Paris is romantic, New York is exciting and London is historic -- but ask any experienced visitor about Edinburgh and the word most often used to describe it is beautiful. The 18th-century Georgian squares of its New Town are joined by the Princes Street Gardens to the Medieval Old Town and framed by the Castle and the hills. A penchant for preservation has resulted in modern luxury hotels being hidden within the historic facades of several of the city's loveliest buildings. Fortunately, for the fitness-conscious traveler, it's easy to enjoy the historic city center and have a swim and a gym as well.
The Caledonian Hilton
In the early days of Britain's railways, long-distance train travel was an extravagant adventure that often included a stay at a railway-owned grand hotel at the larger terminals. The Princes Street Station, at the western end of Princes Street in the city center, was demolished in the 1960s. But its hotel, built in the 1890s, remains and is now a Hilton. The Victorian details of the lobby and public areas remain. Elsewhere, the hotel's thoroughly modern features include a fitness center with a 12.5-meter indoor heated pool, whirlpool bath, sauna and steam room.
The Scotsman Hotel
The ornate Victorian Gothic home of the Scotsman Hotel served as the home of Edinburgh's main daily newspaper, The Scotsman, for almost 100 years. In 2001, it reopened as a luxury hotel, part of the British-owned Eton Collection of boutique hotels. The building, with its turrets and gables on North Bridge, is an Edinburgh landmark, and the hotel interiors, with period paneling and marble staircases, reflect its earlier use as a substantial media enterprise. The printing presses once hummed in the basement, under the street. Now that area has been turned into a large private members health club and spa that includes a 60-station gym and Scotland's first stainless steel pool. Hotel guests have free access to the facilities.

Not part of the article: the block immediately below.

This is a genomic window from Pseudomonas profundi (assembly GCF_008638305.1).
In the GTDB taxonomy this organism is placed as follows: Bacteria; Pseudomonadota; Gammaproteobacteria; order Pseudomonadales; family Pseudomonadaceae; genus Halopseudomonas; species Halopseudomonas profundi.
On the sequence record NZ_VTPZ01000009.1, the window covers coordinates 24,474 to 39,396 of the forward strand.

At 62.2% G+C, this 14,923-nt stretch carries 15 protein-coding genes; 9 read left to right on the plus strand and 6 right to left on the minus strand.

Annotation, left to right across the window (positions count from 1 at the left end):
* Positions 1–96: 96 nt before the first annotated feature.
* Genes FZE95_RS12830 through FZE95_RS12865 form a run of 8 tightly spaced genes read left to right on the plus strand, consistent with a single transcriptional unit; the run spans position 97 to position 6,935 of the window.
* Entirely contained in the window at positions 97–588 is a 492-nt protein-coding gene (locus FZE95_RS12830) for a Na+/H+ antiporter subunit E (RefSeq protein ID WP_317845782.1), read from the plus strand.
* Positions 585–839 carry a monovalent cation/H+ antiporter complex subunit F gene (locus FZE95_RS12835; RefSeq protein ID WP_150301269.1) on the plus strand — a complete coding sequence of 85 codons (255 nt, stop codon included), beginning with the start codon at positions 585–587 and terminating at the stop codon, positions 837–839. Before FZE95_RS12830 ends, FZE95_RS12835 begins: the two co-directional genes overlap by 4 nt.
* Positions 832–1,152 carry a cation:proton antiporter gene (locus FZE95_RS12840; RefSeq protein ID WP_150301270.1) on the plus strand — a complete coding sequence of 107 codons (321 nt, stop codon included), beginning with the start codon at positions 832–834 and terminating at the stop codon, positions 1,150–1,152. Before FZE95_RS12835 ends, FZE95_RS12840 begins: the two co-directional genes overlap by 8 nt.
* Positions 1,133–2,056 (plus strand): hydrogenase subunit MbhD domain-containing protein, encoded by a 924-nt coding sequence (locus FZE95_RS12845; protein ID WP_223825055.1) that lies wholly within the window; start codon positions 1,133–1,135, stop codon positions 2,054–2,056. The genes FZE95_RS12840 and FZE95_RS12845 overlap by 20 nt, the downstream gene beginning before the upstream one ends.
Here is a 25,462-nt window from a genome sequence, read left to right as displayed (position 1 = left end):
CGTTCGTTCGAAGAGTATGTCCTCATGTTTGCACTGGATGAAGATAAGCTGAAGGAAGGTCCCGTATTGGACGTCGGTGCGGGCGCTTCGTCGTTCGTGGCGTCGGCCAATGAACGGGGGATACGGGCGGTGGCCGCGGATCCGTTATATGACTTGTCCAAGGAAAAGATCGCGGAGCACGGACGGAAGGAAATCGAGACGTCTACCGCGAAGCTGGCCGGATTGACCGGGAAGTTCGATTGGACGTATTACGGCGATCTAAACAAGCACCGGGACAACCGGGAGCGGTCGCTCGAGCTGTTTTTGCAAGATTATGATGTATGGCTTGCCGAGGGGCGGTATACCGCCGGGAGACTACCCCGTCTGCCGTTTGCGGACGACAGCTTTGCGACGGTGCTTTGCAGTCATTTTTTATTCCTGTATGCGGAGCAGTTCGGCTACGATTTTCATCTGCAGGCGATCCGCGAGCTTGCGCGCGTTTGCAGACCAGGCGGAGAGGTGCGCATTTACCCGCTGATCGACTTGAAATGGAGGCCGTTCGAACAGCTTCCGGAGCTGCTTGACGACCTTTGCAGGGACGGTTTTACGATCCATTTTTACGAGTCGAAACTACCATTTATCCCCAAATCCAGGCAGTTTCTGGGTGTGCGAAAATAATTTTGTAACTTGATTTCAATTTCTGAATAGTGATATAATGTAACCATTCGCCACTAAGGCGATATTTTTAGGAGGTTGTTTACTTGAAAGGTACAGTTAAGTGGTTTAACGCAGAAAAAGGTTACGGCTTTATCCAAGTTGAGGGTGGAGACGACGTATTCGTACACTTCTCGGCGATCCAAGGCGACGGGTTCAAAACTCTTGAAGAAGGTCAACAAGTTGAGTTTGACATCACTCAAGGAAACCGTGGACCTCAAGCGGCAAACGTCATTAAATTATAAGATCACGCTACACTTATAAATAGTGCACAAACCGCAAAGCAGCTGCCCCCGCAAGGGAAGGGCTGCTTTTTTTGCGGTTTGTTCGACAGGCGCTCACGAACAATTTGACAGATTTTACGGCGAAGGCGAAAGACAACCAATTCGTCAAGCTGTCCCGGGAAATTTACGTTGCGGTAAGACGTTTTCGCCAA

Charlotte Square, the official home of Scotland's First Minister, is one of two Georgian squares at each end of Edinburgh's New Town. Much of this late 18th-century square was designed by British architect Robert Adam. All the buildings on the square combine into a harmonious and historic whole. The Macdonald Roxburghe is a 198-room luxury hotel facing the square with its own red carpet entrance. Guests have free use of the hotel's Vital Health, Beauty and Fitness Club, which includes a 12-meter pool, sauna and steam rooms, as well as a fully equipped gym.
Apex Edinburgh Waterloo Place
This Grade-A listed historic building was the first large scale hotel built in Edinburgh. It opened in 1819 and stopped trading as a hotel in 1898. During that time, Charles Dickens was a frequent guest as was Earl Grey, after whom the tea is named. For more than 110 years, the purpose-built hotel languished as offices and a pub before being acquired by the Apex group, who restored it. It reopened as a luxury, 187-room hotel in 2009. The hotel's pool and spa facilities are for the exclusive use of hotel guests. The modern pool area is flooded with daylight.
- edinburgh castle image by Louise McGilviray from Fotolia.com